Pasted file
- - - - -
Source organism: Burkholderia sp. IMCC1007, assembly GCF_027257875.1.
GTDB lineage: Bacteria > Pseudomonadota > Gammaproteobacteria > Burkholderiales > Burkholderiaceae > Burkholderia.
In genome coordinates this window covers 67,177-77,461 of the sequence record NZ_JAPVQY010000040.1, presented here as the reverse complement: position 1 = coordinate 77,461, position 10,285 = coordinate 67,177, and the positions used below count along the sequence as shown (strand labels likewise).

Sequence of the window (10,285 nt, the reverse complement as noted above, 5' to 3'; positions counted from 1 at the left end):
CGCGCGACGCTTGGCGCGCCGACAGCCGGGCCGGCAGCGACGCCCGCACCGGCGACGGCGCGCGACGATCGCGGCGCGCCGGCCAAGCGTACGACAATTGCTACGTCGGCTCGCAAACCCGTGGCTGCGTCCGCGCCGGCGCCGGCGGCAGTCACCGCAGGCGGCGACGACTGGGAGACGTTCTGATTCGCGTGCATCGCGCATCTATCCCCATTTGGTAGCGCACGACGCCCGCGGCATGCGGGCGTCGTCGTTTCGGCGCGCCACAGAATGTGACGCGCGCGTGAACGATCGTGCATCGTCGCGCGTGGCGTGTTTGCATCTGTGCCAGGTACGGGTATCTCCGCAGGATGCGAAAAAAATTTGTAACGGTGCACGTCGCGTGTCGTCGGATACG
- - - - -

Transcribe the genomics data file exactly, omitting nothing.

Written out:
Source organism: Burkholderia sp. IMCC1007, assembly GCF_027257875.1.
GTDB lineage: Bacteria > Pseudomonadota > Gammaproteobacteria > Burkholderiales > Burkholderiaceae > Burkholderia.
In genome coordinates this window covers 67,177-77,461 of the sequence record NZ_JAPVQY010000040.1, presented here as the reverse complement: position 1 = coordinate 77,461, position 10,285 = coordinate 67,177, and the positions used below count along the sequence as shown (strand labels likewise).

Sequence of the window (10,285 nt, the reverse complement as noted above, 5' to 3'; positions counted from 1 at the left end):
CGCGCGACGCTTGGCGCGCCGACAGCCGGGCCGGCAGCGACGCCCGCACCGGCGACGGCGCGCGACGATCGCGGCGCGCCGGCCAAGCGTACGACAATTGCTACGTCGGCTCGCAAACCCGTGGCTGCGTCCGCGCCGGCGCCGGCGGCAGTCACCGCAGGCGGCGACGACTGGGAGACGTTCTGATTCGCGTGCATCGCGCATCTATCCCCATTTGGTAGCGCACGACGCCCGCGGCATGCGGGCGTCGTCGTTTCGGCGCGCCACAGAATGTGACGCGCGCGTGAACGATCGTGCATCGTCGCGCGTGGCGTGTTTGCATCTGTGCCAGGTACGGGTATCTCCGCAGGATGCGAAAAAAATTTGTAACGGTGCACGTCGCGTGTCGTCGGATACG